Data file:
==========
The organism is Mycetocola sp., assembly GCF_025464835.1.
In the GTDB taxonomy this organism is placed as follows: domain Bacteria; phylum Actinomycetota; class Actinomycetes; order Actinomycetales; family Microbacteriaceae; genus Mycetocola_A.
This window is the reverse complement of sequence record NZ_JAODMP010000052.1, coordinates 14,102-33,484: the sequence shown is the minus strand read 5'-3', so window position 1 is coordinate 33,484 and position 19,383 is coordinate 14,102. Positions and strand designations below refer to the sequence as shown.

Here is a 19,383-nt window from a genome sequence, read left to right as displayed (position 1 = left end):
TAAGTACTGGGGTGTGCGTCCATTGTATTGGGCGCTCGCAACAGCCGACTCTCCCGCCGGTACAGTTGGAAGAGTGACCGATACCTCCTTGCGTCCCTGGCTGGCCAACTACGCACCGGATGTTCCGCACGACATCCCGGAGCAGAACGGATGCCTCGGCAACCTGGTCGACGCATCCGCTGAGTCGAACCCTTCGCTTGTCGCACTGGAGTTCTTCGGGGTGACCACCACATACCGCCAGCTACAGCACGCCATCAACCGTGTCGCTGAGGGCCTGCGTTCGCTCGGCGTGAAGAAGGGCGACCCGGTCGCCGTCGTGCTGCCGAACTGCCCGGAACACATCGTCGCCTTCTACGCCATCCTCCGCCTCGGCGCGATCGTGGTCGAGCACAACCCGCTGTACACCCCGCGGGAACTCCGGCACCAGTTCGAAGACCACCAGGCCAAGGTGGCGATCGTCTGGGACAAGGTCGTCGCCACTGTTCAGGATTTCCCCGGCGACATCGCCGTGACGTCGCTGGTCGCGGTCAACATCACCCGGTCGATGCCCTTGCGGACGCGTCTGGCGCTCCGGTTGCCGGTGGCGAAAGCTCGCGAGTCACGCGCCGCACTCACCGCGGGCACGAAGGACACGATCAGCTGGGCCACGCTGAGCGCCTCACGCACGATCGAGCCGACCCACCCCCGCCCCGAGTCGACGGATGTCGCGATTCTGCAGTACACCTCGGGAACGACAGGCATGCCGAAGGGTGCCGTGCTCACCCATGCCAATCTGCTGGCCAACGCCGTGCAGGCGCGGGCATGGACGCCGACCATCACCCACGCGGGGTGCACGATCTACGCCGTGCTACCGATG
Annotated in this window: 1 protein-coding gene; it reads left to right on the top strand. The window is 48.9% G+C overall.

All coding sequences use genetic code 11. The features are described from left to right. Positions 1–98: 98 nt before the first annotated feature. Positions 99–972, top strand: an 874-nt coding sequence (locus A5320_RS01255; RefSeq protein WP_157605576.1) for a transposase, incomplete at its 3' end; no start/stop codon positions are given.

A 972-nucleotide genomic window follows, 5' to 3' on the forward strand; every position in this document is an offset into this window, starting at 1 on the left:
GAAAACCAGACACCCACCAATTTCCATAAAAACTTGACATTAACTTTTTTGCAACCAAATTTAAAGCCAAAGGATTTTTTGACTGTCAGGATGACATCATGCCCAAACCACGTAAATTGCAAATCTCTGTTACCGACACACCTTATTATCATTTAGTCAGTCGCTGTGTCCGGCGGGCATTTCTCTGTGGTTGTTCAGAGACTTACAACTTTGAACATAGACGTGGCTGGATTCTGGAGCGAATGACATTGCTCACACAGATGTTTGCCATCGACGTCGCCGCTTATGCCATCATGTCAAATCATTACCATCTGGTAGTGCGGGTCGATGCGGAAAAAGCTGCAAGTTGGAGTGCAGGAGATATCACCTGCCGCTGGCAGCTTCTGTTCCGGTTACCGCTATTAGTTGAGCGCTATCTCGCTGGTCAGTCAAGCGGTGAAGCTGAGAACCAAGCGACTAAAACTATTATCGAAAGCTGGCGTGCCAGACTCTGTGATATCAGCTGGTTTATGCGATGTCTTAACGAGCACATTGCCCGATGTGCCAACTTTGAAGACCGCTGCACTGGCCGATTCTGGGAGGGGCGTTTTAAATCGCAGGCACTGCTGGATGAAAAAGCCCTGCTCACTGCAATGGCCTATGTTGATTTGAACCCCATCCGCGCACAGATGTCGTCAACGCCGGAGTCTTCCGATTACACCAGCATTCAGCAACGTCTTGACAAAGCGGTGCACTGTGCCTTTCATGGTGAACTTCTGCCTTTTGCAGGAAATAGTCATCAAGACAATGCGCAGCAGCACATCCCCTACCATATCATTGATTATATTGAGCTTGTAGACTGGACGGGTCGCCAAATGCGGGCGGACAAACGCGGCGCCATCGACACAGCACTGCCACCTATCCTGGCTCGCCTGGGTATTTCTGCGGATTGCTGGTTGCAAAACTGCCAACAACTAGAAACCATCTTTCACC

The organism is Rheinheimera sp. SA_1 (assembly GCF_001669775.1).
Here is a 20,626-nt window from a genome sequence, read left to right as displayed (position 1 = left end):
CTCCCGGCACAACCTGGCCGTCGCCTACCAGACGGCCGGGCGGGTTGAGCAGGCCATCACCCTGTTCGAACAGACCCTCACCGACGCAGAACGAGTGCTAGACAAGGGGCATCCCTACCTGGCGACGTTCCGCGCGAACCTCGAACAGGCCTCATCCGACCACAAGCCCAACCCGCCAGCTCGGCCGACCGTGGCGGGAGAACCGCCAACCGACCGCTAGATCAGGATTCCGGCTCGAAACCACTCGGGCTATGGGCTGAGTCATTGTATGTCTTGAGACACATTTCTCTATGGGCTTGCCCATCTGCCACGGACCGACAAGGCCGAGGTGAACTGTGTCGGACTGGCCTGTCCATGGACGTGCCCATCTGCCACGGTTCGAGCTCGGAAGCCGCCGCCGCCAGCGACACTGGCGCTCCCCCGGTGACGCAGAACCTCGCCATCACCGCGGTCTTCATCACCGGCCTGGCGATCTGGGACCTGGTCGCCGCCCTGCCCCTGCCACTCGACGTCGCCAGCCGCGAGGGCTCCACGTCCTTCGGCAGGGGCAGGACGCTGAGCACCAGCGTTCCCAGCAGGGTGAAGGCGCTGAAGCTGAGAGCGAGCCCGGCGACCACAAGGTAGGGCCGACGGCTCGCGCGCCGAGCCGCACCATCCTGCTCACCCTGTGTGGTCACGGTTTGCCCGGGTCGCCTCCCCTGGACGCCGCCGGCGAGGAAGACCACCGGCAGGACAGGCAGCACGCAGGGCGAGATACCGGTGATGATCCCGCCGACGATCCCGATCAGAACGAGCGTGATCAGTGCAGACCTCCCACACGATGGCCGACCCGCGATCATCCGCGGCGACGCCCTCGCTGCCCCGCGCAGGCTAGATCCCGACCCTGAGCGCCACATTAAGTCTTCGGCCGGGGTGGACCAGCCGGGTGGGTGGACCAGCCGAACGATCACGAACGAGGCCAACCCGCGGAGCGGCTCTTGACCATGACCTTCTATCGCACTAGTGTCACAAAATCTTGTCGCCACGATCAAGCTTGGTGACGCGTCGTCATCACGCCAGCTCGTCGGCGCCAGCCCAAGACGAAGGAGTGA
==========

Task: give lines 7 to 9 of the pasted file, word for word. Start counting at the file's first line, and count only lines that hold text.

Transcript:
All coding sequences use genetic code 11. The features are described from left to right. Positions 1–98: 98 nt before the first annotated feature. Positions 99–972, top strand: an 874-nt coding sequence (locus A5320_RS01255; RefSeq protein WP_157605576.1) for a transposase, incomplete at its 3' end; no start/stop codon positions are given.

A 972-nucleotide genomic window follows, 5' to 3' on the forward strand; every position in this document is an offset into this window, starting at 1 on the left:
GAAAACCAGACACCCACCAATTTCCATAAAAACTTGACATTAACTTTTTTGCAACCAAATTTAAAGCCAAAGGATTTTTTGACTGTCAGGATGACATCATGCCCAAACCACGTAAATTGCAAATCTCTGTTACCGACACACCTTATTATCATTTAGTCAGTCGCTGTGTCCGGCGGGCATTTCTCTGTGGTTGTTCAGAGACTTACAACTTTGAACATAGACGTGGCTGGATTCTGGAGCGAATGACATTGCTCACACAGATGTTTGCCATCGACGTCGCCGCTTATGCCATCATGTCAAATCATTACCATCTGGTAGTGCGGGTCGATGCGGAAAAAGCTGCAAGTTGGAGTGCAGGAGATATCACCTGCCGCTGGCAGCTTCTGTTCCGGTTACCGCTATTAGTTGAGCGCTATCTCGCTGGTCAGTCAAGCGGTGAAGCTGAGAACCAAGCGACTAAAACTATTATCGAAAGCTGGCGTGCCAGACTCTGTGATATCAGCTGGTTTATGCGATGTCTTAACGAGCACATTGCCCGATGTGCCAACTTTGAAGACCGCTGCACTGGCCGATTCTGGGAGGGGCGTTTTAAATCGCAGGCACTGCTGGATGAAAAAGCCCTGCTCACTGCAATGGCCTATGTTGATTTGAACCCCATCCGCGCACAGATGTCGTCAACGCCGGAGTCTTCCGATTACACCAGCATTCAGCAACGTCTTGACAAAGCGGTGCACTGTGCCTTTCATGGTGAACTTCTGCCTTTTGCAGGAAATAGTCATCAAGACAATGCGCAGCAGCACATCCCCTACCATATCATTGATTATATTGAGCTTGTAGACTGGACGGGTCGCCAAATGCGGGCGGACAAACGCGGCGCCATCGACACAGCACTGCCACCTATCCTGGCTCGCCTGGGTATTTCTGCGGATTGCTGGTTGCAAAACTGCCAACAACTAGAAACCATCTTTCACC